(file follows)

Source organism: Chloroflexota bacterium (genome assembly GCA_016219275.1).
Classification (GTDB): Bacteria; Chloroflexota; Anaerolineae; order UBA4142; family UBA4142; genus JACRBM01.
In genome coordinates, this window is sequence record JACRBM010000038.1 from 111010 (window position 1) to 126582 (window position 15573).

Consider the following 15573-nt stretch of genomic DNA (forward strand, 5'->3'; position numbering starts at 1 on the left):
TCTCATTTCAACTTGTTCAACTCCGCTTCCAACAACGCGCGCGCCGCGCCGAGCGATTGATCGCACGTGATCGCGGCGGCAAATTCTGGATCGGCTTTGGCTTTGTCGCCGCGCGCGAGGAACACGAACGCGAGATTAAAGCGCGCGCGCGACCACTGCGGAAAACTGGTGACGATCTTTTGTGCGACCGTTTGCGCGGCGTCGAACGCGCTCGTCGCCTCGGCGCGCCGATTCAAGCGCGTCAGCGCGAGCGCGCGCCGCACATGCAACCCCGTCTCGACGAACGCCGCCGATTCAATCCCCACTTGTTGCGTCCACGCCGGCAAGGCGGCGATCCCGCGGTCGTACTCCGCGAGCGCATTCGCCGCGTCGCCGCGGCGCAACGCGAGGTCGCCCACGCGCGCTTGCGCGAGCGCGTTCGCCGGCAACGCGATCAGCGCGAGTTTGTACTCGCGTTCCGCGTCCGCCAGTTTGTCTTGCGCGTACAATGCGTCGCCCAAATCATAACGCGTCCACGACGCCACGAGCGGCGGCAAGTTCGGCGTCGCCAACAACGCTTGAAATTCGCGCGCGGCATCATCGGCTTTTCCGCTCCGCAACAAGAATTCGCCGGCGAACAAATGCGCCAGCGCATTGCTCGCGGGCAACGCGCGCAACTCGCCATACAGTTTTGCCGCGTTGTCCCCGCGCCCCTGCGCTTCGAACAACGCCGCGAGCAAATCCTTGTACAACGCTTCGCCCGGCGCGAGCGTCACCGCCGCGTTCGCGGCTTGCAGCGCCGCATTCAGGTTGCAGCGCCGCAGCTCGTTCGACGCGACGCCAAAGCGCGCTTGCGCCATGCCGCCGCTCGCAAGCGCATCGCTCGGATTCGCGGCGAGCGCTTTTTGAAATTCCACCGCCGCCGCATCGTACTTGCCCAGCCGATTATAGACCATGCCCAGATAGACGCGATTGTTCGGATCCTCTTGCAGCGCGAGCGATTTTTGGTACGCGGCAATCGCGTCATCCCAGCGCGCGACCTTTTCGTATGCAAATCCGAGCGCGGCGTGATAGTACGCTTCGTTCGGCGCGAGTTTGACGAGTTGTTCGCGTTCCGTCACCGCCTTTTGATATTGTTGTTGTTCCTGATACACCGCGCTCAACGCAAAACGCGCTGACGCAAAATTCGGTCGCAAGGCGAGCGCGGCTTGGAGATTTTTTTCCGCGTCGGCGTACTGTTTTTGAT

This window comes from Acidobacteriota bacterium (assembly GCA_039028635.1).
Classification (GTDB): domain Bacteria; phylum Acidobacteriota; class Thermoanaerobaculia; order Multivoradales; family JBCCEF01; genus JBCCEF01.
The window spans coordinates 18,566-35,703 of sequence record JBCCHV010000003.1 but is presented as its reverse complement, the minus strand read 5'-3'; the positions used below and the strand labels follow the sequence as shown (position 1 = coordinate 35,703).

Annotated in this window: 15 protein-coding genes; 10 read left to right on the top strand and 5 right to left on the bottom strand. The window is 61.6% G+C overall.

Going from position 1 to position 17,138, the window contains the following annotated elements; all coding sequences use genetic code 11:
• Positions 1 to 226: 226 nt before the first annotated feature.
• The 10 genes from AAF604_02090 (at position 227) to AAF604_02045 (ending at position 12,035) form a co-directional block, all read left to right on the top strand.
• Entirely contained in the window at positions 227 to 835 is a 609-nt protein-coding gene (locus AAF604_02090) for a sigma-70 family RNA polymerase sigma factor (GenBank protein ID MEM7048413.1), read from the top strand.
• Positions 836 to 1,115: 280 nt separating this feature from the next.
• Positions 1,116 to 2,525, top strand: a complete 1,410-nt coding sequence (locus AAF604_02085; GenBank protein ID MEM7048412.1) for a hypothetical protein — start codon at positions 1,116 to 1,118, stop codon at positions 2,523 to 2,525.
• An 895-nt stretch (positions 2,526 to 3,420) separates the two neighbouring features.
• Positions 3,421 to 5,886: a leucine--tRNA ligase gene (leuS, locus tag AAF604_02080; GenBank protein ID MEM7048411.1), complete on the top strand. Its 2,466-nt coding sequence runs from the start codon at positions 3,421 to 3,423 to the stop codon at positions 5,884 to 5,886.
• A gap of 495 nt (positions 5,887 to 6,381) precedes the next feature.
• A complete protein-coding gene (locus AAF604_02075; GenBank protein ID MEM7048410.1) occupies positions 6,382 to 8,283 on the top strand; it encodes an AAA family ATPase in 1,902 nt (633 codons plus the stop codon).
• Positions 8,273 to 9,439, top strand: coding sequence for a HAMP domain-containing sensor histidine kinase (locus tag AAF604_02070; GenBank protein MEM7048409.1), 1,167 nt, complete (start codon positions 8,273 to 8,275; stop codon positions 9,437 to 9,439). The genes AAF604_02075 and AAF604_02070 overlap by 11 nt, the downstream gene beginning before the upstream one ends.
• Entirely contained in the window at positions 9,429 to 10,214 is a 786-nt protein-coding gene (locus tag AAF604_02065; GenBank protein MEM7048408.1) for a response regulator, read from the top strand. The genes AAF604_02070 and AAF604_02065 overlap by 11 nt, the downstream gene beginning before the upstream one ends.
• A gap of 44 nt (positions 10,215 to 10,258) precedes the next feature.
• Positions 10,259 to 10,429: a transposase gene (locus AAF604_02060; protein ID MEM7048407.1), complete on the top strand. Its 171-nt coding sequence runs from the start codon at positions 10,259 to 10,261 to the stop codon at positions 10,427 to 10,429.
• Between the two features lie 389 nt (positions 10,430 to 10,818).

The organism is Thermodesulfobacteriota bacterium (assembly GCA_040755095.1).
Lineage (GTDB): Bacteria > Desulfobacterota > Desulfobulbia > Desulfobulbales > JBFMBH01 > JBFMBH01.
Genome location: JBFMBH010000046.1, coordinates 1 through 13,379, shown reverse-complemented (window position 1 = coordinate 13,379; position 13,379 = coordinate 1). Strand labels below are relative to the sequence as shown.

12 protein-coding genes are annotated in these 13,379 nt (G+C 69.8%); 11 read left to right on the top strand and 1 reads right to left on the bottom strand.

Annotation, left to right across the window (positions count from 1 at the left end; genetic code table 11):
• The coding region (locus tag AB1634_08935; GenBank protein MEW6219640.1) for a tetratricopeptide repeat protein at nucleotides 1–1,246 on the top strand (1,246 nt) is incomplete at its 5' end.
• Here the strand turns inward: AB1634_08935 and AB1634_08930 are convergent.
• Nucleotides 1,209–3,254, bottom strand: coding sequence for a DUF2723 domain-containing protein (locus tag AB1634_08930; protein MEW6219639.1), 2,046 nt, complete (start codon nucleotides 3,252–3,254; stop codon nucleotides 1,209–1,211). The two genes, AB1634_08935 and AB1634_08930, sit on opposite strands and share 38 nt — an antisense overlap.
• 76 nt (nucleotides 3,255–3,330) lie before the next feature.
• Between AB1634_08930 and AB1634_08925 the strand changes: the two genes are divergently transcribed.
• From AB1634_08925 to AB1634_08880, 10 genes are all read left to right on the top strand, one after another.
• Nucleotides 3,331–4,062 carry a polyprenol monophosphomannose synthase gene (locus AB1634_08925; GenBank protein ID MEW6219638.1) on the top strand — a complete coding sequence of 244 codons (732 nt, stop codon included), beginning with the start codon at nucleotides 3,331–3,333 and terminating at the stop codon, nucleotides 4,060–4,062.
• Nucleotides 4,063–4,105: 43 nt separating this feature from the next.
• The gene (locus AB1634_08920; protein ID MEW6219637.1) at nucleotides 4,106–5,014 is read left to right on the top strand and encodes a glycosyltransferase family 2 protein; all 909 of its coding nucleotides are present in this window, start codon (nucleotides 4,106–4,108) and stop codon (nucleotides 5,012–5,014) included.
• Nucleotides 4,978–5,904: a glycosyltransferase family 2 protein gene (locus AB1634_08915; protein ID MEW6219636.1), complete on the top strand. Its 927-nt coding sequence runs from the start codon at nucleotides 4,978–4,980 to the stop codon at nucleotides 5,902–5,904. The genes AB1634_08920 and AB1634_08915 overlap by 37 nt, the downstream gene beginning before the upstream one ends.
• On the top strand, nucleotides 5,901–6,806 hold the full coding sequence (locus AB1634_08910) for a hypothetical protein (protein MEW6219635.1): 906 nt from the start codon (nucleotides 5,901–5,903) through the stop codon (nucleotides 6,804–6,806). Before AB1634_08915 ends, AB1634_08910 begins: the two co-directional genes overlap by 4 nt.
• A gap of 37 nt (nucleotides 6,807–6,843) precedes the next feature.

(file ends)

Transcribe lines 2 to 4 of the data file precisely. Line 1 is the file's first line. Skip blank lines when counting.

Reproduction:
Classification (GTDB): Bacteria; Chloroflexota; Anaerolineae; order UBA4142; family UBA4142; genus JACRBM01.
In genome coordinates, this window is sequence record JACRBM010000038.1 from 111010 (window position 1) to 126582 (window position 15573).

Consider the following 15573-nt stretch of genomic DNA (forward strand, 5'->3'; position numbering starts at 1 on the left):